Cutting emissions from Germany's living rooms
- AGEB - AG Energiebilanzen e.V.
- Agora Energiewende
- BDEW-German Association of Energy and Water Industries
- BDH - Federation of German Heating Industry
- BMU - Federal Ministry for the Environment, Nature Conservation, and Nuclear Safety
- BVG - German Geothermal Association
The heat is on to make German buildings 'nearly' climate-neutral
Heating has so far taken a back seat to the German energy transition's poster child, the power sector. But the Wärmewende, or heat transition, is essential for Germany to cut emissions and reach climate neutrality. Key to the transition is phasing out fossil-fuelled heating in nearly 22 million buildings. Getting homeowners, tenants and landlords on board has, however, proven a complicated task. Stakeholders largely agree that the energy use in German buildings must fall. But which technologies need scaling up to bring emissions down? Read the analysis here.
Heating 40 million homes – the hurdles to phasing out fossil fuels in German basements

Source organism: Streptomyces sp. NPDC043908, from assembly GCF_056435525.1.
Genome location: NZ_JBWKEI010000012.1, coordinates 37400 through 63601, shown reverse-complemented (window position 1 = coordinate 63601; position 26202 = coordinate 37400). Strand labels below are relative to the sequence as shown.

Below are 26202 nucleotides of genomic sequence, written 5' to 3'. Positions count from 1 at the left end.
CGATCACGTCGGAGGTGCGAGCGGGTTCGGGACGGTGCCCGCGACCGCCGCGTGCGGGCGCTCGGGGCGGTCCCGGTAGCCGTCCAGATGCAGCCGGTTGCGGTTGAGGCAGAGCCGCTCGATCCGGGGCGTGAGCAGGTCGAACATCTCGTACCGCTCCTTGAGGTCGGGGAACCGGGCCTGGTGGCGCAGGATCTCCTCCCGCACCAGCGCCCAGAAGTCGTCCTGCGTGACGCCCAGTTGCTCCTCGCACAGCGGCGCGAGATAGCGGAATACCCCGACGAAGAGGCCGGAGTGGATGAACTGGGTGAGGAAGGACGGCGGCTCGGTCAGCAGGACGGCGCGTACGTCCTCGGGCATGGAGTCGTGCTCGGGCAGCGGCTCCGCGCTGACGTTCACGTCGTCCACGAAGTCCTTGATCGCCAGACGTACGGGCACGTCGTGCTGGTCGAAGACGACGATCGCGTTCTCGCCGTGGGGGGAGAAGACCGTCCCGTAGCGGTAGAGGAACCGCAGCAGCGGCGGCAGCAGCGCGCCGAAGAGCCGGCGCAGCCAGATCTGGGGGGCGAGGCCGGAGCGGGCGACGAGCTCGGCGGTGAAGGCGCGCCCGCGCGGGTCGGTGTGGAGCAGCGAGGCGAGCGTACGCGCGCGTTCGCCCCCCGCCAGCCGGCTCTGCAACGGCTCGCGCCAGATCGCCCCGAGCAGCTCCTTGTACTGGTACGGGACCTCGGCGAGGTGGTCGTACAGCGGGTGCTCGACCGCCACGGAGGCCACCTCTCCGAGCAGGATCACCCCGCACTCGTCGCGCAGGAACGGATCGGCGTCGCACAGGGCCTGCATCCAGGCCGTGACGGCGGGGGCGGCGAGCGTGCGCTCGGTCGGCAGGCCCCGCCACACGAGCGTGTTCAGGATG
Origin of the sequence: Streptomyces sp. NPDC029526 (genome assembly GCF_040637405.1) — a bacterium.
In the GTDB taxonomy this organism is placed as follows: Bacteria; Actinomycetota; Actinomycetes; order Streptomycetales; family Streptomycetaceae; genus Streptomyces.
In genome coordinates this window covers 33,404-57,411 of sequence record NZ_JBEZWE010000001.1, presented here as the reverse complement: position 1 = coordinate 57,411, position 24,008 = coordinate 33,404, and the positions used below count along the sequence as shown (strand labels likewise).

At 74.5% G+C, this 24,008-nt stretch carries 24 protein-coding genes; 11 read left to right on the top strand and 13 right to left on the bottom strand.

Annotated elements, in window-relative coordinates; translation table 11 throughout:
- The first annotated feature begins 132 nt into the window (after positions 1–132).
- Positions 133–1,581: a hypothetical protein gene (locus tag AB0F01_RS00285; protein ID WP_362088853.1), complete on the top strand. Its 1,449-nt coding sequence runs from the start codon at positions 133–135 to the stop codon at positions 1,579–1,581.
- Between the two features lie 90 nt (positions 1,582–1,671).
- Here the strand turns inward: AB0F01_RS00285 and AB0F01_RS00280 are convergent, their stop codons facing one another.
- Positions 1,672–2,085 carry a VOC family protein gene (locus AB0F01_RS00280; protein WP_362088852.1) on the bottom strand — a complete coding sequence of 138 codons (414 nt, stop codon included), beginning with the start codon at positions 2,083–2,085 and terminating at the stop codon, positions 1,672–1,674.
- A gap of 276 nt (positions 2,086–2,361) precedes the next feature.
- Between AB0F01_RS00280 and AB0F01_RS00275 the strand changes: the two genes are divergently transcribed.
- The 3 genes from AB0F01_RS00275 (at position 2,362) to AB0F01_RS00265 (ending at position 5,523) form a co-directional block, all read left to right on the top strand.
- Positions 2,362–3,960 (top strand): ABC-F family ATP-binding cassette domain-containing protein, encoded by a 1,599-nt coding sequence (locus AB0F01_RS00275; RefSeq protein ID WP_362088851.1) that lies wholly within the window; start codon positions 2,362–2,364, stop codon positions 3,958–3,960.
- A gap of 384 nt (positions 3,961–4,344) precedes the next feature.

Germany's more-than 40 million homes emit over nine percent of total emissions – most of which by far arise through the heating of rooms and water. But convincing households to switch heating system is far from straightforward in a maze of boilers, buildings, interdependent investment decisions and users. This factsheet describes how German homes are heated and the complications on the path to climate-friendlier living rooms. Read the factsheet here.
Germany’s geothermal sector is struggling to take off
While geothermal energy is a viable alternative to curb emissions for heating and cooling, fears and high costs have limited its expansion. But in Germany, the states Bavaria and now Baden Wurttemberg are forging ahead. The potential of geothermal energy, especially for heating, is particularly enticing. Read the article here.